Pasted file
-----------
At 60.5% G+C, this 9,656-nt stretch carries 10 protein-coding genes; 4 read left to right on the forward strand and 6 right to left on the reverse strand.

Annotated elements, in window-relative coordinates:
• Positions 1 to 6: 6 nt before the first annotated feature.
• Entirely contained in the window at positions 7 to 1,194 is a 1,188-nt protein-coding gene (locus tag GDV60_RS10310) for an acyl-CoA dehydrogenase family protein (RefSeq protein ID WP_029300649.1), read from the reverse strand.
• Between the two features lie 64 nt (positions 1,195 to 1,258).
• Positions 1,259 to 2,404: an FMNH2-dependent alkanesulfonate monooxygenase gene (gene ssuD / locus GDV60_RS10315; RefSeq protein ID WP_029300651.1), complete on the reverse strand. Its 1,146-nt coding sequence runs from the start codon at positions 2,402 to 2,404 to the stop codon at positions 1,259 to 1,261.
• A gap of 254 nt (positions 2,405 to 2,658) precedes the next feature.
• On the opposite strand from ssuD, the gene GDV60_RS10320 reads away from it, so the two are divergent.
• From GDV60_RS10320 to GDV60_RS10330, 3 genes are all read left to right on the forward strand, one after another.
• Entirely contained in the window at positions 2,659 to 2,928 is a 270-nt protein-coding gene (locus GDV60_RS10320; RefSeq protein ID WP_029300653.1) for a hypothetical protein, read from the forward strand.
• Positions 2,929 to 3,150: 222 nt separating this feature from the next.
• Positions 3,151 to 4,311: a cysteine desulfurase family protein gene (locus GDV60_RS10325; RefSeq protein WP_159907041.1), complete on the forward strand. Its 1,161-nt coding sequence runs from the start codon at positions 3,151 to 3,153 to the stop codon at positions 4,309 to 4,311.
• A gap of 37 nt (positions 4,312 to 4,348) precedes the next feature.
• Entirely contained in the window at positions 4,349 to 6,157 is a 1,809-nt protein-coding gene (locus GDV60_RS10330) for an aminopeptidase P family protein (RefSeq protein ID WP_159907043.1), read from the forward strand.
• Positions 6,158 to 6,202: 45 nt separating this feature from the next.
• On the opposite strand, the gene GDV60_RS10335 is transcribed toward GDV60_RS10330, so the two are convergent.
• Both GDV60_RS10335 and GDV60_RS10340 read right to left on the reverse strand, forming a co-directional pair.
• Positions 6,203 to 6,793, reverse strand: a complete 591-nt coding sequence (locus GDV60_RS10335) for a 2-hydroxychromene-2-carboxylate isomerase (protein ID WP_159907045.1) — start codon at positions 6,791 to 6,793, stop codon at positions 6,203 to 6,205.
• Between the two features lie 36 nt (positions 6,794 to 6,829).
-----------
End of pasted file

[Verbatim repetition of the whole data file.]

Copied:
At 60.5% G+C, this 9,656-nt stretch carries 10 protein-coding genes; 4 read left to right on the forward strand and 6 right to left on the reverse strand.

Annotated elements, in window-relative coordinates:
• Positions 1 to 6: 6 nt before the first annotated feature.
• Entirely contained in the window at positions 7 to 1,194 is a 1,188-nt protein-coding gene (locus tag GDV60_RS10310) for an acyl-CoA dehydrogenase family protein (RefSeq protein ID WP_029300649.1), read from the reverse strand.
• Between the two features lie 64 nt (positions 1,195 to 1,258).
• Positions 1,259 to 2,404: an FMNH2-dependent alkanesulfonate monooxygenase gene (gene ssuD / locus GDV60_RS10315; RefSeq protein ID WP_029300651.1), complete on the reverse strand. Its 1,146-nt coding sequence runs from the start codon at positions 2,402 to 2,404 to the stop codon at positions 1,259 to 1,261.
• A gap of 254 nt (positions 2,405 to 2,658) precedes the next feature.
• On the opposite strand from ssuD, the gene GDV60_RS10320 reads away from it, so the two are divergent.
• From GDV60_RS10320 to GDV60_RS10330, 3 genes are all read left to right on the forward strand, one after another.
• Entirely contained in the window at positions 2,659 to 2,928 is a 270-nt protein-coding gene (locus GDV60_RS10320; RefSeq protein ID WP_029300653.1) for a hypothetical protein, read from the forward strand.
• Positions 2,929 to 3,150: 222 nt separating this feature from the next.
• Positions 3,151 to 4,311: a cysteine desulfurase family protein gene (locus GDV60_RS10325; RefSeq protein WP_159907041.1), complete on the forward strand. Its 1,161-nt coding sequence runs from the start codon at positions 3,151 to 3,153 to the stop codon at positions 4,309 to 4,311.
• A gap of 37 nt (positions 4,312 to 4,348) precedes the next feature.
• Entirely contained in the window at positions 4,349 to 6,157 is a 1,809-nt protein-coding gene (locus GDV60_RS10330) for an aminopeptidase P family protein (RefSeq protein ID WP_159907043.1), read from the forward strand.
• Positions 6,158 to 6,202: 45 nt separating this feature from the next.
• On the opposite strand, the gene GDV60_RS10335 is transcribed toward GDV60_RS10330, so the two are convergent.
• Both GDV60_RS10335 and GDV60_RS10340 read right to left on the reverse strand, forming a co-directional pair.
• Positions 6,203 to 6,793, reverse strand: a complete 591-nt coding sequence (locus GDV60_RS10335) for a 2-hydroxychromene-2-carboxylate isomerase (protein ID WP_159907045.1) — start codon at positions 6,791 to 6,793, stop codon at positions 6,203 to 6,205.
• Between the two features lie 36 nt (positions 6,794 to 6,829).